Imagine being told that you are fighting an unknown enemy. Imagine that you have no idea what that enemy will do or if you can even beat it. Imagine that enemy threatening the way you live your life, whether your friends abandon you or not, and the way you see the world. Now imagine that enemy lives inside of you, and the only way to get rid of it is to essentially "kill" parts of your body. This is the reality of a cancer diagnosis, and with that cancer diagnosis is the knowledge you will come face to face with pain.
Next to confronting one's own mortality, "pain is one of the most feared aspects of cancer" and one of the most difficult things to manage (Goodwin 1637). Unlike other forms of chronic pain, most symptoms of pain in cancer patients are directly related to the treatment they are receiving for their cancer. According to research, "It has long been recognized that untreated or undertreated pain is common…with little evidence of recent improvement" (1637). So what are some of the symptoms of these life-saving treatments cancer patients undergo? According to the study "Pain in Cancer Survivors," chronic pain syndromes cancer patients experience include phantom pain, chest pain or tightness, nerve pain, muscle cramps or spasms, carpal tunnel, osteoporosis, dry or burning eyes, ulcers, and a host of other symptoms (Glare 1741). With such a real problem in identifying and managing cancer patients' pain, can art assist in providing some relief?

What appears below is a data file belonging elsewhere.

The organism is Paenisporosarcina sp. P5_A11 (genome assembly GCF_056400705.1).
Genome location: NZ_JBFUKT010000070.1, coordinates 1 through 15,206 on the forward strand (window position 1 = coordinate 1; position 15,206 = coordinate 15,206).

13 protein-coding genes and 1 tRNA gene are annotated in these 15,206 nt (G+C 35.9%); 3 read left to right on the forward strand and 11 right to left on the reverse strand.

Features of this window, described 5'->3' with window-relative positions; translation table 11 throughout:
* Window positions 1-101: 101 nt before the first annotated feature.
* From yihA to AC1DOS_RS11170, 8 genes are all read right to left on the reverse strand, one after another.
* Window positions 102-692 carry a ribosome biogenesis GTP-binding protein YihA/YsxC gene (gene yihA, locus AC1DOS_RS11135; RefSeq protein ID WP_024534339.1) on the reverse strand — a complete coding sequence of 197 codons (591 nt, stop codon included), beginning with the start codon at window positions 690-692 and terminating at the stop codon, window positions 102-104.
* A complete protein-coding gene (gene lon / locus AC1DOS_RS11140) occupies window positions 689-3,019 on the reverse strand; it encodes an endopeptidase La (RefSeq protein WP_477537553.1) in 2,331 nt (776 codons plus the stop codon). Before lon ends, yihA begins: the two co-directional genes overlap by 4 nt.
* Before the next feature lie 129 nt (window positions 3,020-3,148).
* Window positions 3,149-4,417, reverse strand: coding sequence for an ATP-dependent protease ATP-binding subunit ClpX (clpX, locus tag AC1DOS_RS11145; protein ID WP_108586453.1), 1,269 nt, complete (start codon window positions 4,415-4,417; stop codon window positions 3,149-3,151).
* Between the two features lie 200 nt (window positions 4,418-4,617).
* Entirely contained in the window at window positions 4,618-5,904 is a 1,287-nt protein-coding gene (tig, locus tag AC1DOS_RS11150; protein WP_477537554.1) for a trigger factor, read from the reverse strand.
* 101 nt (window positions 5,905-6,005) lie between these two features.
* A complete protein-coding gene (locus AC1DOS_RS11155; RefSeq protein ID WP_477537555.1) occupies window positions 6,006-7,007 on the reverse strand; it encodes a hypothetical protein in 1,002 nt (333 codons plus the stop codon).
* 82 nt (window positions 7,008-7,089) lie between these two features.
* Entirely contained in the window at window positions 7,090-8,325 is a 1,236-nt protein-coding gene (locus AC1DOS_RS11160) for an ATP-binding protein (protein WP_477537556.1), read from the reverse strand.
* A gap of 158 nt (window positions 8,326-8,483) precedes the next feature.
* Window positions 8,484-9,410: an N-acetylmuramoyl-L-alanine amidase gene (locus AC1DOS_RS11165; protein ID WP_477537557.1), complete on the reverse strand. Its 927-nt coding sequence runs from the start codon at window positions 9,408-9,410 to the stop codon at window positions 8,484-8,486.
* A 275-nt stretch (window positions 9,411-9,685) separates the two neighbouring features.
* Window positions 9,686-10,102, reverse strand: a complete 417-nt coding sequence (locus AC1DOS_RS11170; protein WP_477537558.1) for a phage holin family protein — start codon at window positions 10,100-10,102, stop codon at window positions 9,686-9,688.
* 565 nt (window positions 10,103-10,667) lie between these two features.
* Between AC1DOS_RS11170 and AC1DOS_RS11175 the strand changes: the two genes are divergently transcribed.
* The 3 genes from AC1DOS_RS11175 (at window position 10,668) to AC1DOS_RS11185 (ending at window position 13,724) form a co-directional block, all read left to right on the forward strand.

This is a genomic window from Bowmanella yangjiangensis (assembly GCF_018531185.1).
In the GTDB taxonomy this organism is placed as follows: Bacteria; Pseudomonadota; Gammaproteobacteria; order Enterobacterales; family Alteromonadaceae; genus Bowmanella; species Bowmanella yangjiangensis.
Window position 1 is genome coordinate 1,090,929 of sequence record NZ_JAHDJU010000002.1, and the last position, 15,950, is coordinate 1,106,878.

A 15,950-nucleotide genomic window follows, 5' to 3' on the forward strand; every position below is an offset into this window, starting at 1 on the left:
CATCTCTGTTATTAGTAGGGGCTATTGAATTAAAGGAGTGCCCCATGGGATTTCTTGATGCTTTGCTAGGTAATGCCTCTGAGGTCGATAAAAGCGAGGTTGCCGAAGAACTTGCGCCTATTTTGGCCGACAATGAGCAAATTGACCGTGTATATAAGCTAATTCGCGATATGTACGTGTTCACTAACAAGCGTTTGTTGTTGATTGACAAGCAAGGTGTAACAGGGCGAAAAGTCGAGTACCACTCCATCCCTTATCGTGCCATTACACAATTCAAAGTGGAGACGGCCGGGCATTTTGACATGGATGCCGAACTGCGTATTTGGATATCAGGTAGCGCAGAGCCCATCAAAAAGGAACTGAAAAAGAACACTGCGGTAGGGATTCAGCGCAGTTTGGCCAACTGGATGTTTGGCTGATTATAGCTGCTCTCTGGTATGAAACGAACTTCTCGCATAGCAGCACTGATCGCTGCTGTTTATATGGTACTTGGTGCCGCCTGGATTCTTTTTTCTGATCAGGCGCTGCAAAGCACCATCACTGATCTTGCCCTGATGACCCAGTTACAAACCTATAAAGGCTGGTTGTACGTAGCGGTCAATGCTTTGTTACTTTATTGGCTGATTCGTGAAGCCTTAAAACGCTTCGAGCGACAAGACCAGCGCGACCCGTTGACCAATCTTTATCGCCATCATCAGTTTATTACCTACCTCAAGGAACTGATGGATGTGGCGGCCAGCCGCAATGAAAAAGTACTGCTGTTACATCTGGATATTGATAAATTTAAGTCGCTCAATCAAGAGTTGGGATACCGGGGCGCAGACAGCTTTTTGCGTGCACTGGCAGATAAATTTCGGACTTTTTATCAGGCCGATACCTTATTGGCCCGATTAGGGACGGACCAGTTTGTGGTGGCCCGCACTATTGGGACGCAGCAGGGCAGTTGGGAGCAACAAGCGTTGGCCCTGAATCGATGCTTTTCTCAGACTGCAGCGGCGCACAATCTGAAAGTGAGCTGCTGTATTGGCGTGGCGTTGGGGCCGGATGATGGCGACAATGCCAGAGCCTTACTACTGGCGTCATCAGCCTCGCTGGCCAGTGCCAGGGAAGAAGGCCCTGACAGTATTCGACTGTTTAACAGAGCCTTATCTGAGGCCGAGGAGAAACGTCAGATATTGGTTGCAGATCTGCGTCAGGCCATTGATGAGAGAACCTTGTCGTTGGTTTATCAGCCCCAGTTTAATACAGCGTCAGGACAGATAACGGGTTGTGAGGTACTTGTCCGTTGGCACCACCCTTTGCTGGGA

More and more doctors are beginning to see the benefits of art in their patients' recovery and the ability to provide their patients person-centered pain management. For many cancer patients, the difficulty of trying to express what they feel in their body is just as much of a burden as the pain itself. Art provides patients a vehicle to express their physical pain in ways that words cannot and in ways that doctors can better understand. As Marjana Bras states, "Art can…be one of the best forms of educating medical professionals and others involved in treatment and decision-making on pain" (296). With open channels of communication between doctor and patient, the risk of pain going untreated diminishes, and doctors can make more informed decisions in their patient's pain treatment plans.
Feel Beautiful Today agrees and offers Arts in Health programs in order for cancer patients to live a more full life. With the new year, a brand new program called Through My Window is rolling out to provide patients with the opportunity to both explore and express the pain they are feeling. It is our hope that through this art program, doors will open for better communication between doctors and patients as to what is needed to better manage pain symptoms.
Braš M, Dordevic V, Janjanin M. Person-centered pain management - science and art. Croatian
Medical Journal. 2013; 54(3): 296-300.
Glare PA, Davies PS, Finlay E, et al: Pain in cancer survivors. J Clin Oncol. 2014; 32(16):
Goodwin PJ, Bruera E, Stockler M: Pain in patients with cancer. J Clin Oncol. 2014 Jun 1; 32(16):